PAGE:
Hospitals make the economic case for Medicaid expansion

In advocating for the expansion of Medicaid under the Affordable Care Act, the Alabama Hospital Association is making the same economic case as acute care lobbies in other states.

A new report released by the Alabama Hospital Association claims expanding Medicaid would create 30,700 new jobs over the next half-dozen years, including 11,290 in the healthcare sector. That's based on a scenario where Medicaid enrollment in Alabama is moderate.

"The [new] jobs represent the intermediate take up and would create earnings of $1.3 billion a year on average and contribute an average of $2.1 billion each year to the state's Gross Domestic Product," said Alabama Hospital Association President Michael J. Horsley.

The association projects anywhere from 234,000 to nearly 500,000 Alabamians would sign up for coverage if the state expands Medicaid, the Birmingham Business Journal reported.

The Arkansas Hospital Association issued a report earlier this year arguing Medicaid expansion would create more than 10,000 jobs by the end of the decade. Arkansas is one of the few southern states that has decided to pursue Medicaid expansion. The Kansas Hospital Association released a report that Medicaid expansion would create 4,000 new jobs by the end of the decade, but state lawmakers have yet to pursue Medicaid expansion, FierceHealthFinance previously reported.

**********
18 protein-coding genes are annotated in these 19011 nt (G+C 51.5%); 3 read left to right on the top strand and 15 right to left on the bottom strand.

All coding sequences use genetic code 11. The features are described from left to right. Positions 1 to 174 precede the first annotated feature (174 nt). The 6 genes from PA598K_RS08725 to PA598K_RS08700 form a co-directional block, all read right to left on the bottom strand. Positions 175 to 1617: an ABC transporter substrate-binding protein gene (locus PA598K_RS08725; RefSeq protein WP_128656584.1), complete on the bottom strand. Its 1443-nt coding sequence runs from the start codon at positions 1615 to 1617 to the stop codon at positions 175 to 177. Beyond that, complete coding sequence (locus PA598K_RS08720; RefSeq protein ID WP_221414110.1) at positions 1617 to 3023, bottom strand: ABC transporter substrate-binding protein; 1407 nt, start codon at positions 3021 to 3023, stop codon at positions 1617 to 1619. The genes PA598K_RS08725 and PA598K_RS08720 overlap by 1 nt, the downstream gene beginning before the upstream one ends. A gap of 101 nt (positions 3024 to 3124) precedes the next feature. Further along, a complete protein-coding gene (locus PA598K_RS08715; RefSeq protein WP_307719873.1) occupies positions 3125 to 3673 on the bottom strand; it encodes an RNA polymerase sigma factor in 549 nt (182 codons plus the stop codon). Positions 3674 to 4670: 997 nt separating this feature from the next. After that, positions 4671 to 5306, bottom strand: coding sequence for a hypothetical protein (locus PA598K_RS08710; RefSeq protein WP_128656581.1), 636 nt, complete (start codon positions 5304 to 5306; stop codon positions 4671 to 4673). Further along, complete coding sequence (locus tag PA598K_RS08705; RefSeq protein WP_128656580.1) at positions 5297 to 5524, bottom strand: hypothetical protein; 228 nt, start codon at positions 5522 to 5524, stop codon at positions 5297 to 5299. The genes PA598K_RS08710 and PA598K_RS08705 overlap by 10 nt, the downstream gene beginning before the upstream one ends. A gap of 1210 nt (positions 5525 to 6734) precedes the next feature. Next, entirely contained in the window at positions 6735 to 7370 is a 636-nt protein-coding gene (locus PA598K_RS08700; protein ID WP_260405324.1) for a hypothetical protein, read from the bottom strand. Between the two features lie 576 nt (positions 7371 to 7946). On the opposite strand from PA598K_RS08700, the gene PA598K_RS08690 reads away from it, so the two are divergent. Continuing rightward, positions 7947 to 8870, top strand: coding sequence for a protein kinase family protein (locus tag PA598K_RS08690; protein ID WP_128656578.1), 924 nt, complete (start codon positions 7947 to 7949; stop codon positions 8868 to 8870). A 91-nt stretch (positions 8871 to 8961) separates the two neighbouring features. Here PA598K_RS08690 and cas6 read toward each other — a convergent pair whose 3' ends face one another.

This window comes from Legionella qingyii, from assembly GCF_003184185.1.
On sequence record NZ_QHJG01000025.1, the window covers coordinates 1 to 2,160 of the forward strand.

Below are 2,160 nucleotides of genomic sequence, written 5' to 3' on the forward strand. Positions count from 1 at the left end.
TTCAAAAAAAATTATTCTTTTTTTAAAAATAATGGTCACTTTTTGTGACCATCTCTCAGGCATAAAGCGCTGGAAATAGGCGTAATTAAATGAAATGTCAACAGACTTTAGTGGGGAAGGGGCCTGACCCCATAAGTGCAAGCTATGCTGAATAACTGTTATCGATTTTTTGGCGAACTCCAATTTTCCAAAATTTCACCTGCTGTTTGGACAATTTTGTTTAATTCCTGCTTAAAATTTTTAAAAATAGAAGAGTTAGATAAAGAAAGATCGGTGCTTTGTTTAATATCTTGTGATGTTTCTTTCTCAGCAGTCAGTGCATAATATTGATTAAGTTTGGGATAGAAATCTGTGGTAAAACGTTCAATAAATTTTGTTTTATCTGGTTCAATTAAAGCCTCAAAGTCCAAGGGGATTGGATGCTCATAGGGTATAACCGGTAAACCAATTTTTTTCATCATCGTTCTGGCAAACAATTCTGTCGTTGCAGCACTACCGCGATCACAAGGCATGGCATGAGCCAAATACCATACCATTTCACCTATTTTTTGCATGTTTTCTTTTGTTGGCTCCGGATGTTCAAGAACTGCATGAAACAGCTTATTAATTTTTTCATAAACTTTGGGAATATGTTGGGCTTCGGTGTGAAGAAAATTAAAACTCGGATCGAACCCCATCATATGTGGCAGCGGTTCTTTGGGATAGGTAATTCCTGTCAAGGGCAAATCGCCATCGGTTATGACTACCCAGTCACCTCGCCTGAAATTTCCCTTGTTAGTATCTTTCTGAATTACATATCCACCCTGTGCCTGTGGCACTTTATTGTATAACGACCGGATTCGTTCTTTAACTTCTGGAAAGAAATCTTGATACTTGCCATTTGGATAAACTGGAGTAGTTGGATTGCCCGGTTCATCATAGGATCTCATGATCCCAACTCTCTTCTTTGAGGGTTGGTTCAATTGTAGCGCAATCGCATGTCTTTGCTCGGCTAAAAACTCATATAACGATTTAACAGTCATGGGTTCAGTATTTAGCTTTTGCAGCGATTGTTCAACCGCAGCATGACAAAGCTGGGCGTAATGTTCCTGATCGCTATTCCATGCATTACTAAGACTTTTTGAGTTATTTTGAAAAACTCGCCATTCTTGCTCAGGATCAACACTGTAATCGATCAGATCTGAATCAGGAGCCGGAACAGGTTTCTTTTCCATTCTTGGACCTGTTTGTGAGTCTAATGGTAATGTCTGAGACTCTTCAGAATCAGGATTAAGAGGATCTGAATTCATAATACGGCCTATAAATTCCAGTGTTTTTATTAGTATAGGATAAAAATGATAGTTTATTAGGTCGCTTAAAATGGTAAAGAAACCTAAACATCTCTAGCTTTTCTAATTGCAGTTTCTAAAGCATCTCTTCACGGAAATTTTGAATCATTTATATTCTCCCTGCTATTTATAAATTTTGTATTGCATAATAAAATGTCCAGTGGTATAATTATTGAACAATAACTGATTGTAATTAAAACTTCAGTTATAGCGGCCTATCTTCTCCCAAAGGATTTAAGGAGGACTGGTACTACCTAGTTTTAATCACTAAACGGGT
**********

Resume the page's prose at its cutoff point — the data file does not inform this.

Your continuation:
And the Missouri Hospital Association made a similar economic argument last year, nothing its membership would lose hundreds of millions of dollars a year because of lost DSH payments and no additional Medicaid revenue to make up that loss. Missouri lawmakers are not moving forward with Medicaid expansion at this time.

To learn more:
- read the Alabama Hospital Association report (.pdf)
- here's the Birmingham Business Journal article

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